Top 500, November 2011

Since 1993, the TOP500 project has been publishing a semi-annual list of the 500 most powerful computer systems in the world, as a barometer of trends and accomplishments in high-performance computing.   The systems are ranked based on their speed in floating-point operations per second (FLOP/s), measured on the LINPACK benchmark, which involves the solution of a dense system of linear equations.

This fall’s edition of the list has recently been announced, in conjunction with the SC11 supercomputer conference being held this week in Seattle.   The fastest system is still the Japanese K Computer.

Japan’s “K Computer” maintained its position atop the newest edition of the TOP500 List of the world’s most powerful supercomputers, thanks to a full build-out that makes it four times as powerful as its nearest competitor. Installed at the RIKEN Advanced Institute for Computational Science (AICS) in Kobe, Japan, the K Computer it achieved an impressive 10.51 Petaflop/s on the Linpack benchmark using 705,024 SPARC64 processing cores.

The K Computer is the first system to surpass 10 petaflops (1.0 × 1016 floating point operations per second).  Unlike many large systems, it does not use graphics processors or other special chips as accelerators; it is also one of the more energy-efficient systems on the list.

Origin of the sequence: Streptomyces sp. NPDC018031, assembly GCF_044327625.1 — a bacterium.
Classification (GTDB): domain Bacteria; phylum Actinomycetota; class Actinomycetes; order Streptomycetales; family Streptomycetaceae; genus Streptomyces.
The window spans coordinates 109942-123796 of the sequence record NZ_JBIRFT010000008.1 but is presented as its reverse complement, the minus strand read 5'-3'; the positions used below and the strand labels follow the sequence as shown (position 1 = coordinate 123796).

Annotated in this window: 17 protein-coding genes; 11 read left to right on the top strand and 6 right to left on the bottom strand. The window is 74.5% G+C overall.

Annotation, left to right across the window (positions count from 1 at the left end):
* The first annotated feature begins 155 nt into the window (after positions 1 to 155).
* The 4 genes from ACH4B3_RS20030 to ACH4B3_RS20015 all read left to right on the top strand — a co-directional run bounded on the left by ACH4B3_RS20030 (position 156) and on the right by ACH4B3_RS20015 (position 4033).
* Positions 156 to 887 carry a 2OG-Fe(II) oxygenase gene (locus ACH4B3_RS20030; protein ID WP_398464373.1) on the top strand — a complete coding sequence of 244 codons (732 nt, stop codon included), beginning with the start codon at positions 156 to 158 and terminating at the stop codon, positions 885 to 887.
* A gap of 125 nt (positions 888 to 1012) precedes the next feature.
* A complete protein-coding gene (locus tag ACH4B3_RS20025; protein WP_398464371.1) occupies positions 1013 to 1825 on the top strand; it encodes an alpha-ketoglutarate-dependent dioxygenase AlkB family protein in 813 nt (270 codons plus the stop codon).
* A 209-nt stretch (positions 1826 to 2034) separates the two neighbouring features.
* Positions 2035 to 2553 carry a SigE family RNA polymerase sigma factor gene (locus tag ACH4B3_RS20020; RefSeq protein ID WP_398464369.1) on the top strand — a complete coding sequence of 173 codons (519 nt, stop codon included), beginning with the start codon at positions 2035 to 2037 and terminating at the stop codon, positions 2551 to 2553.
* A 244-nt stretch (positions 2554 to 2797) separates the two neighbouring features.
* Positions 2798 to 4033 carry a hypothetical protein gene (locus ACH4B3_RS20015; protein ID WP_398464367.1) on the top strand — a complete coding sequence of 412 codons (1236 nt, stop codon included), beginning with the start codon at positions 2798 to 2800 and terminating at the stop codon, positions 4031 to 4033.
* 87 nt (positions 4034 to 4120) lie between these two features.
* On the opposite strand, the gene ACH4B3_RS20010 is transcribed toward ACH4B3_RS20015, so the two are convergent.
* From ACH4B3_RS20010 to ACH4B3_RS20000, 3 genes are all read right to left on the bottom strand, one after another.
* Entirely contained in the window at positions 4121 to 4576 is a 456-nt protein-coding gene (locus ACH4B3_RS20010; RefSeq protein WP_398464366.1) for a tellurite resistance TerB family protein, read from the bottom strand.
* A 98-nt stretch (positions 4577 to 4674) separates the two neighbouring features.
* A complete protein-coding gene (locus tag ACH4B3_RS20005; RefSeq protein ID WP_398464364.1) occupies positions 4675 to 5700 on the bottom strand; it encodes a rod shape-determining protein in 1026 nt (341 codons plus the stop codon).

The second place system is still the Chinese Tianhe-1A system with 2.57 Petaflops.  In fact, the top ten systems have remained in place from June’s ranking.  The entry level for the Top 500 has gone up, though.

In the latest list, the level to the list moved up to the 50.9 Teraflop/s mark on the Linpack benchmark, compared to 39.1 Teraflop/s six months ago.

The total performance of all systems on the Top 500 list is now 74.2 petaflops, compared to 58.7 petaflops in the previous survey.

Intel is the leading supplier of processors for these systems; its processors are used in 384 systems.  AMD Opteron processors are used in 63 systems, and IBM POWER processors in 49 systems.  Graphics processors, principally from NVIDIA, are used to accelerate computations in 39 systems.

As one might expect, the K Computer, now fully built out, uses a good deal of electricity, 12.66 megawatts; however, it is one of the most efficient systems, delivering 830 megaflops per watt.  The average system’s efficiency is 282 megaflops / watt, up from 248 megaflops / watt in the last survey.  The most efficient systems are the IBM BlueGene/Q systems, at 2,029 megaflops / watt.

As has been true for some time, the distribution of operating systems used is rather different from that in the desktop computing market:

OS Family Number % of Capacity
Linux 457 91.4
Unix 30 6.0
BSD-based 1 0.2
Windows 1 0.2
Mixed 11 2.2

In the early days of computing, supercomputers often used highly specialized components and software, and were built in very small numbers.  Today, although the complete systems are still customized for their intended use, the use of commodity processors and open source software has become the norm.  It is interesting, for example, that the number 42 system on the list is Amazon’s EC2 cluster.  Who would have guessed, even twenty years ago, that a bookseller would have more computing horsepower than Sandia National Laboratory (at number 50)?

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